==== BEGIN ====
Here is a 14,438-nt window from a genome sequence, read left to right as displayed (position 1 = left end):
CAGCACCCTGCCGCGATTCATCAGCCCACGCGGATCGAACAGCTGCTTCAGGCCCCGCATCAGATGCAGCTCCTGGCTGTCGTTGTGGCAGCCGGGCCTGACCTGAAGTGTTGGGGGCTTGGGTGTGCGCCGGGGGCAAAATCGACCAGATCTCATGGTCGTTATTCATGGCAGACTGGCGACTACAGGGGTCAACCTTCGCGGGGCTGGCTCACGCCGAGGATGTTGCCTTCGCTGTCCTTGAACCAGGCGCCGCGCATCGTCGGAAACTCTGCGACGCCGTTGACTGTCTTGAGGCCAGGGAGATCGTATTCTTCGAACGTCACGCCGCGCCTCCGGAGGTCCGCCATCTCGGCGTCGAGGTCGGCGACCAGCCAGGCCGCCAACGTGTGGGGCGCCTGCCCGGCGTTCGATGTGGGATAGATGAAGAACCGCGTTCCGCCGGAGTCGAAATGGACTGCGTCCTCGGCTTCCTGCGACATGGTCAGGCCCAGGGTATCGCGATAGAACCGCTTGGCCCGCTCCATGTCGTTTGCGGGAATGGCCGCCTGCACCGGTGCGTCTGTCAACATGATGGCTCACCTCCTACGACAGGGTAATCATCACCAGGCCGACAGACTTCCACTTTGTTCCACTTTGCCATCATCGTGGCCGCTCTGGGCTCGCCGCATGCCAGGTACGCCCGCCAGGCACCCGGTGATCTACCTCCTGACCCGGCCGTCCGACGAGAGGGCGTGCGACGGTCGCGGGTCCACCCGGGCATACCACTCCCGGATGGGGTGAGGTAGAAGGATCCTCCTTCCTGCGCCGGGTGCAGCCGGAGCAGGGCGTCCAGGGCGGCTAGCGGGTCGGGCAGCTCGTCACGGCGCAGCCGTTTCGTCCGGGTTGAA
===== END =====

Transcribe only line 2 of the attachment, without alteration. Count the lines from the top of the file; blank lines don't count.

CAGCACCCTGCCGCGATTCATCAGCCCACGCGGATCGAACAGCTGCTTCAGGCCCCGCATCAGATGCAGCTCCTGGCTGTCGTTGTGGCAGCCGGGCCTGACCTGAAGTGTTGGGGGCTTGGGTGTGCGCCGGGGGCAAAATCGACCAGATCTCATGGTCGTTATTCATGGCAGACTGGCGACTACAGGGGTCAACCTTCGCGGGGCTGGCTCACGCCGAGGATGTTGCCTTCGCTGTCCTTGAACCAGGCGCCGCGCATCGTCGGAAACTCTGCGACGCCGTTGACTGTCTTGAGGCCAGGGAGATCGTATTCTTCGAACGTCACGCCGCGCCTCCGGAGGTCCGCCATCTCGGCGTCGAGGTCGGCGACCAGCCAGGCCGCCAACGTGTGGGGCGCCTGCCCGGCGTTCGATGTGGGATAGATGAAGAACCGCGTTCCGCCGGAGTCGAAATGGACTGCGTCCTCGGCTTCCTGCGACATGGTCAGGCCCAGGGTATCGCGATAGAACCGCTTGGCCCGCTCCATGTCGTTTGCGGGAATGGCCGCCTGCACCGGTGCGTCTGTCAACATGATGGCTCACCTCCTACGACAGGGTAATCATCACCAGGCCGACAGACTTCCACTTTGTTCCACTTTGCCATCATCGTGGCCGCTCTGGGCTCGCCGCATGCCAGGTACGCCCGCCAGGCACCCGGTGATCTACCTCCTGACCCGGCCGTCCGACGAGAGGGCGTGCGACGGTCGCGGGTCCACCCGGGCATACCACTCCCGGATGGGGTGAGGTAGAAGGATCCTCCTTCCTGCGCCGGGTGCAGCCGGAGCAGGGCGTCCAGGGCGGCTAGCGGGTCGGGCAGCTCGTCACGGCGCAGCCGTTTCGTCCGGGTTGAA